Abstract

BACKGROUND

This review was commissioned because of the increasing doubt about the ability of existing screening programmes (mainly the health visitor distraction test (HVDT) at 7-8 months) to identify children with congenital hearing impairment, and technological advances which have made neonatal hearing screening an alternative option.

OBJECTIVES

To review the available literature on the screening of permanent childhood hearing impairment. To provide commissioners and providers of health care with information about how to deliver a more uniform service, better outcomes, and more cost-effective screening. To identify areas for further research and service development.

HOW THE RESEARCH WAS CONDUCTED

The research involved a review of the available published and unpublished literature, and a comprehensive survey of current pre-school hearing screening provision in the UK coupled with a health economics study of hearing screening costs. The research also included a number of focus groups and visits to key centres in the UK and North America.

RESEARCH FINDINGS

EPIDEMIOLOGY OF PERMANENT CHILDHOOD HEARING IMPAIRMENT: There are approximately 840 children a year born in the UK with significant permanent hearing impairment likely to affect their own and their family's quality of life. Present services will miss about 400 of these children by 1 1/2 years of age, and about 200 of these children by 3 1/2 years of age. Such late identification of hearing impairment greatly reduces the responsiveness of the services for individual children.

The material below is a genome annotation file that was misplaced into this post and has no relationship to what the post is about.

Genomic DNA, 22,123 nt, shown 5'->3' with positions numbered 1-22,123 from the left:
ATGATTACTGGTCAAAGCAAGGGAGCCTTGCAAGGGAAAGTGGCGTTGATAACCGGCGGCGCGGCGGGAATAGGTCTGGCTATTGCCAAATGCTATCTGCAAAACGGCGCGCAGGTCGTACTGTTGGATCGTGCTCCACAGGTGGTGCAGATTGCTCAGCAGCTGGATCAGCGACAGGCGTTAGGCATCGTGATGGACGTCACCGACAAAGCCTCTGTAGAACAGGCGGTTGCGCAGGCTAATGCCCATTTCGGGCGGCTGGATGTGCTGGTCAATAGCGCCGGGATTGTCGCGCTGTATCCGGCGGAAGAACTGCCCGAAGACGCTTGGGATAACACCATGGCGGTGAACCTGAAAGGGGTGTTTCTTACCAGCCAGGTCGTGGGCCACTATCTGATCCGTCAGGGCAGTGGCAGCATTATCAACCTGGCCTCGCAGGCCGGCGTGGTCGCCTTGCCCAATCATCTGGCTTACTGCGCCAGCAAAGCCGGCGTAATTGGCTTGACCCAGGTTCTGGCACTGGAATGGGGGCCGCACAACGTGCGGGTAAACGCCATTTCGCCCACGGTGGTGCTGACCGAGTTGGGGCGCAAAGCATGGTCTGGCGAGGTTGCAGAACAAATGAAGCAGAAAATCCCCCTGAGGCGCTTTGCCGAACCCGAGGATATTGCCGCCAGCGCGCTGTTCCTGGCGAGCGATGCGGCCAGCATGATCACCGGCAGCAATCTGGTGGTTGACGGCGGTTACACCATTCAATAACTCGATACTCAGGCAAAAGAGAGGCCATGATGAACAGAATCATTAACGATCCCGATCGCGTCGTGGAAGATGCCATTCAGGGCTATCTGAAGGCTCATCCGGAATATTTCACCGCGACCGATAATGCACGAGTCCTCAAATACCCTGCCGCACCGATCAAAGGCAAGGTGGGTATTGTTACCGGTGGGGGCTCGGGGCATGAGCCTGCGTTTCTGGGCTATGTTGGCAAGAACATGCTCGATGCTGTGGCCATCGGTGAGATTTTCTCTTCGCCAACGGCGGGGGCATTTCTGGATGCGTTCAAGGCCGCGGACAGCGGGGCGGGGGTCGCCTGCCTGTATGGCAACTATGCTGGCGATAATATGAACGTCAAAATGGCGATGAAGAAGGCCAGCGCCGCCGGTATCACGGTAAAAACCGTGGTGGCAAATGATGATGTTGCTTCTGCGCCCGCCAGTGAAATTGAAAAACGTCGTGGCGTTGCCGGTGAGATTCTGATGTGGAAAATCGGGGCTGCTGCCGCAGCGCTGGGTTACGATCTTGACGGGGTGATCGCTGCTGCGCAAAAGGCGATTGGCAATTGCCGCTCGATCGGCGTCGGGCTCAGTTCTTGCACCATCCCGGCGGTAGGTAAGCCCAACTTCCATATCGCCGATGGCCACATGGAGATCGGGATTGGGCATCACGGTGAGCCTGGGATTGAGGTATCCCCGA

EVIDENCE FOR IMPROVED OUTCOMES WITH EARLIER IDENTIFICATION

Hearing-impaired children identified late are at risk of substantial delay in their acquisition of language and communication skills, with consequent longer-term risk to education achievement, mental health and quality of life. Theoretical arguments on neural development support the limited evidence here for the increased benefit for child and family associated with very early identification. In general, parents and professionals want very early identification, which, if implemented properly, does not cause undue anxiety.

CURRENT UK PRACTICE

The survey of current practice indicated a major problem with poor information systems. This problem was further highlighted as a major concern by the multi-disciplinary focus groups. Practice varies. There are two District-wide programmes in which all newborn babies are neonatally screened, a large number of ad hoc programmes for neonatal screening of 'at-risk' babies, a variety of early surveillance programmes, and widespread use of the HVDT. Intervention and habilitation for the majority of those screened neonatally is routinely undertaken within 6 months of birth. For those screened only by the health visitor, identification was on average at about 26 months of age with intervention at about 32 months on average. (ABSTRACT TRUNCATED)

If you would like to receive a notification when this project publishes in the NIHR Journals Library, please submit your email address below.

 

Responses to this report

 

No responses have been published.

If you would like to submit a response to this publication, please do so using the form below.

Comments submitted to the NIHR Journals Library are electronic letters to the editor. They enable our readers to debate issues raised in research reports published in the Journals Library. We aim to post within 2 working days all responses that contribute substantially to the topic investigated, as determined by the Editors.

Your name and affiliations will be published with your comment.

Once published, you will not have the right to remove or edit your response. The Editors may add, remove, or edit comments at their absolute discretion.

By submitting your response, you are stating that you agree to the terms & conditions